Columbia Valley is not in Walla Walla. Rather, the Walla Walla Valley AVA is located within the larger Columbia Valley AVA. The Walla Walla Valley AVA is situated in the southeastern part of Washington State, extending into the northeastern corner of Oregon. Both regions are known for their viticulture and wine production, but they have distinct characteristics and histories.
The Walla Walla Valley AVA is named after a Native American term meaning “many waters,” which is fitting considering the region's abundance of rivers, including the Walla Walla River, Touchet River, and Mill Creek. These water sources contribute to the fertile soils and unique microclimate of the area, creating an ideal environment for growing grapes.
In contrast, the Columbia Valley AVA is much larger and encompasses a vast area across Washington State and into Oregon. It is one of the most significant wine-producing regions in the United States, known for its diverse terroir and wide range of grape varieties. The Columbia Valley AVA includes several sub-AVAs, including the Walla Walla Valley AVA.
Having personally explored both the Walla Walla Valley and the larger Columbia Valley, I can attest to the distinct characteristics of each region. In Walla Walla, I was struck by the beauty of the rolling hills, the abundance of vineyards, and the charming small-town atmosphere. The wineries in Walla Walla are known for their exceptional Bordeaux-style red wines, particularly those made from Cabernet Sauvignon and Merlot grapes.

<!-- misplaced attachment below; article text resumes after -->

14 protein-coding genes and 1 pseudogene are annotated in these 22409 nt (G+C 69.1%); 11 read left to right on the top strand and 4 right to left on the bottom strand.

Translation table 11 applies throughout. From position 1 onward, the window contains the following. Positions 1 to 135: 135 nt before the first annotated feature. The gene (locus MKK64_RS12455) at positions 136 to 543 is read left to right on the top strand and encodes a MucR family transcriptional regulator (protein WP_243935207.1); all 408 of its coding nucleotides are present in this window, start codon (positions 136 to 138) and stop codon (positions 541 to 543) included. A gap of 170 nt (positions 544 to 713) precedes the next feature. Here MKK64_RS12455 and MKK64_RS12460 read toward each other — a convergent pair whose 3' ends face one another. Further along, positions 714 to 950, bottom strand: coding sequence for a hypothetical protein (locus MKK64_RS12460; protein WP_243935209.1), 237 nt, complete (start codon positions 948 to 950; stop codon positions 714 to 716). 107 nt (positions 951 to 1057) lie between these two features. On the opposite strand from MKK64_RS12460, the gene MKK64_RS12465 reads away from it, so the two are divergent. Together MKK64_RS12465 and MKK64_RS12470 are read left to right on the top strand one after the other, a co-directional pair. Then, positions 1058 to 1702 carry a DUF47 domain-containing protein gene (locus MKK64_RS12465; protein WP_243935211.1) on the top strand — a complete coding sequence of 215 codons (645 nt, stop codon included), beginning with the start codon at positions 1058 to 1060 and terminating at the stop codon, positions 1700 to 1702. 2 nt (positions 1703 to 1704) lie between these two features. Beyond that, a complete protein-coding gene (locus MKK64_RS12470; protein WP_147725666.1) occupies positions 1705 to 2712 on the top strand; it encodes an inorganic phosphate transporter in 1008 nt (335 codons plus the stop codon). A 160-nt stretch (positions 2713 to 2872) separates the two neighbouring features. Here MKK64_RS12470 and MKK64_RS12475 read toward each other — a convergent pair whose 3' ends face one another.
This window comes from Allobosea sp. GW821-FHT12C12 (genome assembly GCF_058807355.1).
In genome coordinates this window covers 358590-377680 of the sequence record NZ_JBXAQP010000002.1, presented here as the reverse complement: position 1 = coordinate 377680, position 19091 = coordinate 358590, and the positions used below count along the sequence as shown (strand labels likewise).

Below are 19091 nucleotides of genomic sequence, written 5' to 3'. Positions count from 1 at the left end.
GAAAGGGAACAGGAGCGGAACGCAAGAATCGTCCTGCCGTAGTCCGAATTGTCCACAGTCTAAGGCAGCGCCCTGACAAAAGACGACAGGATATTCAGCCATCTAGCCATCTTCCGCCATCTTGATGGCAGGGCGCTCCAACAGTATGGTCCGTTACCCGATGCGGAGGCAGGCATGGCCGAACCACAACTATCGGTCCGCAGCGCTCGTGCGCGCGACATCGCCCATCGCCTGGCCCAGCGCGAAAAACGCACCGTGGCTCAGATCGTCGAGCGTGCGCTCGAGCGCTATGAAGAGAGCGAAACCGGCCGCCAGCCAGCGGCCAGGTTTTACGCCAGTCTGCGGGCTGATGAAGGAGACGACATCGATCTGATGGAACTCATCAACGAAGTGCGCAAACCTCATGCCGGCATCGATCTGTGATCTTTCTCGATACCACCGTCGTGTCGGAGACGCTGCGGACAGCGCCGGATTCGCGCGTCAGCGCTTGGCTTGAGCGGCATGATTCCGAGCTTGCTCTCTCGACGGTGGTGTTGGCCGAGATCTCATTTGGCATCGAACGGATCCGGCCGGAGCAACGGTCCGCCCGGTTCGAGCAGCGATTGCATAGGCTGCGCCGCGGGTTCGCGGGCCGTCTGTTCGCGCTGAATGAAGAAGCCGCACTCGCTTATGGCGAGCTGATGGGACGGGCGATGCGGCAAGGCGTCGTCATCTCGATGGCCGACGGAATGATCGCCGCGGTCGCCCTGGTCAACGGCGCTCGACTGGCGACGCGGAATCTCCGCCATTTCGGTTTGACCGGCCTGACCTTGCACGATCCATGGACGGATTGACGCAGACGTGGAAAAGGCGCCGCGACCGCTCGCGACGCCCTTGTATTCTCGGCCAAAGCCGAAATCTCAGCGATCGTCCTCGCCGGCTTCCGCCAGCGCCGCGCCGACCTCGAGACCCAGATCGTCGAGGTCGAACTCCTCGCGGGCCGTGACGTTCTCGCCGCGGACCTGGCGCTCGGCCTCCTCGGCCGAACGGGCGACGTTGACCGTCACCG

On the other hand, my experiences in the broader Columbia Valley have exposed me to a wider variety of wines. From crisp and refreshing white wines to bold and robust reds, the Columbia Valley offers a diverse range of styles and flavors. The region is also known for its Riesling, Chardonnay, Syrah, and Grenache grapes.
While the Walla Walla Valley AVA is located within the Columbia Valley AVA, they are distinct regions with their own unique characteristics. Both areas contribute to the rich viticultural landscape of Washington State and Oregon, but they offer different experiences for wine enthusiasts. Whether you're exploring Walla Walla's Bordeaux-style reds or the diverse range of wines from the Columbia Valley, there's something for every palate to enjoy.